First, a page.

Chapters 11 and 12 are the places to head if you are interested in writing network or web-based applications and services. Networking remains one of the more interesting and important parts of Java.
Chapter 10 discusses Java’s graphics features and component architecture. You should read this if you are interested in writing desktop graphical Java applications.
Chapter 13 discusses how to stay on top of changes to the Java language itself, regardless of your particular focus.” (B086L2NYWR)
“There are many online sources for information about Java.
Oracle’s official website for Java topics is https://oreil.ly/Lo8QZ; look here for the software, updates, and Java releases. This is where you’ll find the reference implementation of the JDK, which includes the compiler, the interpreter, and other tools.
Oracle also maintains the OpenJDK site. This is the primary open source version of Java and the associated tools. We’ll be using the OpenJDK for all the examples in this book.
You should also visit O’Reilly’s site at http://oreilly.com/. There you’ll find information about other O’Reilly books for both Java and a growing array of other topics. You should also check out the online learning and conference options — O’Reilly is a real champion for education in all its forms.
And of course, you can check the home page for Learning Java!” (B086L2NYWR)
Conventions Used in This Book
“The font conventions used in this book are quite simple.
Italic is used for:
Pathnames, filenames, and program names
Internet addresses, such as domain names and URLs
New terms where they are defined
Program names, compilers, interpreters, utilities, and commands
Constant width is used for:
Anything that might appear in a Java program, including method names, variable names, and class names
Tags that might appear in an HTML or XML document
Keywords, objects, and environment variables
Constant width bold is used for:
Text that is typed by the user on the command line or in a dialog
Constant width italic is used for:
Replaceable items in code
In the main body of text, we always use a pair of empty parentheses after a method name to distinguish methods from variables and other creatures.
In the Java source listings, we follow the coding conventions most frequently used in the Java community. Class names begin with capital letters; variable and method names begin with lowercase. All the letters in the names of constants are capitalized. We don’t use underscores to separate words in a long name; following common practice, we capitalize individual words (after the first) and run the words together. For example: thisIsAVariable, thisIsAMethod(), ThisIsAClass, and THIS_IS_A_CONSTANT. Also, note that we differentiate between static and nonstatic methods when we refer to them. Unlike some books, we never write Foo.bar() to mean the bar() method of Foo unless bar() is a static method (paralleling the Java syntax in that case).” (B086L2NYWR)
Table of Contents:
Preface Who Should Read This Book
New Developments New in This Edition (Java 11, 12, 13, 14)
Using This Book
Conventions Used in This Book
Using Code Examples
O’Reilly Online Learning
How to Contact Us
- A Modern Language Enter Java Java’s Origins
A Virtual Machine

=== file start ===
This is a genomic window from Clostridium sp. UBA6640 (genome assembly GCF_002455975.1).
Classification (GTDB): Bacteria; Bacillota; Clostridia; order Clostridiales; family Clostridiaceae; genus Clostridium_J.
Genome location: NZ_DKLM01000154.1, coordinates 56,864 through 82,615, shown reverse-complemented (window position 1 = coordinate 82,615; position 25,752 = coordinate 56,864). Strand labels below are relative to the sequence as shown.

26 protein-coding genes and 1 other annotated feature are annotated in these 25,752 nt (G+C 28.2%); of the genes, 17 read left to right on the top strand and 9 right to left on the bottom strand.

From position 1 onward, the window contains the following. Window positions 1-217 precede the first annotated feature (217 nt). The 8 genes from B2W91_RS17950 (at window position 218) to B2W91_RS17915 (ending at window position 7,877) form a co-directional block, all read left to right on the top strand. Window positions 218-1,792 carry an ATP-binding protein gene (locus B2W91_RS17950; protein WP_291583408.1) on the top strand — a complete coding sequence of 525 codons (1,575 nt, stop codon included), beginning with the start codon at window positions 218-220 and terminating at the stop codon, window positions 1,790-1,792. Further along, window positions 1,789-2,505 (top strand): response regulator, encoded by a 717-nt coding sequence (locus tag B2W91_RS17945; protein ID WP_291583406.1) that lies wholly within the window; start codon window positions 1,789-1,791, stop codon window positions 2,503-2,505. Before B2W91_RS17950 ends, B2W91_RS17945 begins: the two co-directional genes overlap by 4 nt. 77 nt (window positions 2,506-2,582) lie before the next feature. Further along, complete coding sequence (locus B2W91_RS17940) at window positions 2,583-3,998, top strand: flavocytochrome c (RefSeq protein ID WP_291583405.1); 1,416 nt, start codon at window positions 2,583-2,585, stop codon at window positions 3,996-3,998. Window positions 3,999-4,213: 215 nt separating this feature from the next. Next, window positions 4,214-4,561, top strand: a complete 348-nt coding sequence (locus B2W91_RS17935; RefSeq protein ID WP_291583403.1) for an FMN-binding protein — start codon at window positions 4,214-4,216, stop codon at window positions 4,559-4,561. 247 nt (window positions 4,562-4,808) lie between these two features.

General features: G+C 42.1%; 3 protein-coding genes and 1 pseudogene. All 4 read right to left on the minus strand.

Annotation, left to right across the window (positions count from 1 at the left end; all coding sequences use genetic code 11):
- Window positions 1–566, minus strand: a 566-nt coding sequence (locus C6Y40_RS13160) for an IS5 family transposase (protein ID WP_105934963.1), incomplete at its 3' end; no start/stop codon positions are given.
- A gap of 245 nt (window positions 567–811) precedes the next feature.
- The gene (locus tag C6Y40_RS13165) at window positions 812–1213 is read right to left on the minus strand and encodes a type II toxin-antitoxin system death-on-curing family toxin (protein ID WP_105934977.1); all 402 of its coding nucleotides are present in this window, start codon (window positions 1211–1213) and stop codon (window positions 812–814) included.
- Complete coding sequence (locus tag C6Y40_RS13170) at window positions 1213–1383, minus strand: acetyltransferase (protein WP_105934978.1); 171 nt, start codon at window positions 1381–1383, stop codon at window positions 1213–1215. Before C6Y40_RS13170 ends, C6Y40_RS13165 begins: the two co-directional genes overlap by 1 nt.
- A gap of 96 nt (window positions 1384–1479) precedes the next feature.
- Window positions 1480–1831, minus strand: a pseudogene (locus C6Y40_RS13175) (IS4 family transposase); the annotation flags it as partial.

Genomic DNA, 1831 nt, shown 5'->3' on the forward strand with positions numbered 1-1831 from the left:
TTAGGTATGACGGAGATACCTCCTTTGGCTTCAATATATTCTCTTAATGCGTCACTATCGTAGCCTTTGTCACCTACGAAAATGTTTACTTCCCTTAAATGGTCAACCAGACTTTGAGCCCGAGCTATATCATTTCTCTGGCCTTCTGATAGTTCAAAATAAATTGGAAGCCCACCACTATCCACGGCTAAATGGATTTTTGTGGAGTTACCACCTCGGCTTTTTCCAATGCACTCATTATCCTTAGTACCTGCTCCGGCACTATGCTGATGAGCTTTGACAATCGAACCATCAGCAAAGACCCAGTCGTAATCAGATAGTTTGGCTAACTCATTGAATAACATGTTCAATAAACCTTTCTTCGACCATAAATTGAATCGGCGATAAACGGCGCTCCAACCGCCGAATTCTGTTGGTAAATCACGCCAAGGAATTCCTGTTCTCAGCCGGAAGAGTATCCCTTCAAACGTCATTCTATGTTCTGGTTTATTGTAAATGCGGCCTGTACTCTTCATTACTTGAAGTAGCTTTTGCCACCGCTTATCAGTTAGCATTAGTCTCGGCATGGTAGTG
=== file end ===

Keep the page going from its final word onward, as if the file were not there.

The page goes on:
Java Compared with Other Languages
Safety of Design Simplify, Simplify, Simplify…
Type Safety and Method Binding
Dynamic Memory Management
Safety of Implementation The Verifier
Application and User-Level Security
A Java Road Map The Past: Java 1.0–Java 11
The Present: Java 14
- A First Application Java Tools and Environment Installing the JDK
Installing OpenJDK on Linux
Installing OpenJDK on macOS
Installing OpenJDK on Windows
Configuring IntelliJ IDEA and Creating a Project
Running the Project
Grabbing the Learning Java Examples
The main() Method
Classes and Objects
Variables and Class Types
The JComponent Class
Relationships and Finger-Pointing
Package and Imports
The paintComponent() Method
HelloJava2: The Sequel Instance Variables
The repaint() Method
Goodbye and Hello Again
- Tools of the Trade JDK Environment
The Java VM
Running Java Applications System Properties
The Classpath javap
The Java Compiler
The jar Utility
The pack200 Utility
- The Java Language Text Encoding
Comments Javadoc Comments
Variables and Constants
Types Primitive Types
A Word About Strings
Statements and Expressions Statements
Arrays Array Types
Array Creation and Initialization
Types and Classes and Arrays, Oh My!
- Objects in Java Classes Declaring and Instantiating Classes
Accessing Fields and Methods
Methods Local Variables
Initializing Local Variables
Argument Passing and References
Wrappers for Primitive Types
Object Creation Constructors
Working with Overloaded Constructors
Object Destruction Garbage Collection
Packages Importing Classes
Member Visibility and Access
Compiling with Packages
Advanced Class Design Subclassing and Inheritance
Anonymous Inner Classes
Organizing Content and Planning for Failure
- Error Handling and Logging Exceptions Exceptions and Error Classes
Checked and Unchecked Exceptions
The finally Clause
try with Resources
Assertions Enabling and Disabling Assertions
The Logging API Overview
A Simple Example
Logging Setup Properties
- Collections and Generics Collections The Collection Interface
The Map Interface
Type Limitations Containers: Building a Better Mousetrap
Can Containers Be Fixed?
Enter Generics Talking About Types
“There Is No Spoon” Erasure
Parameterized Type Relationships Why Isn’t a List a List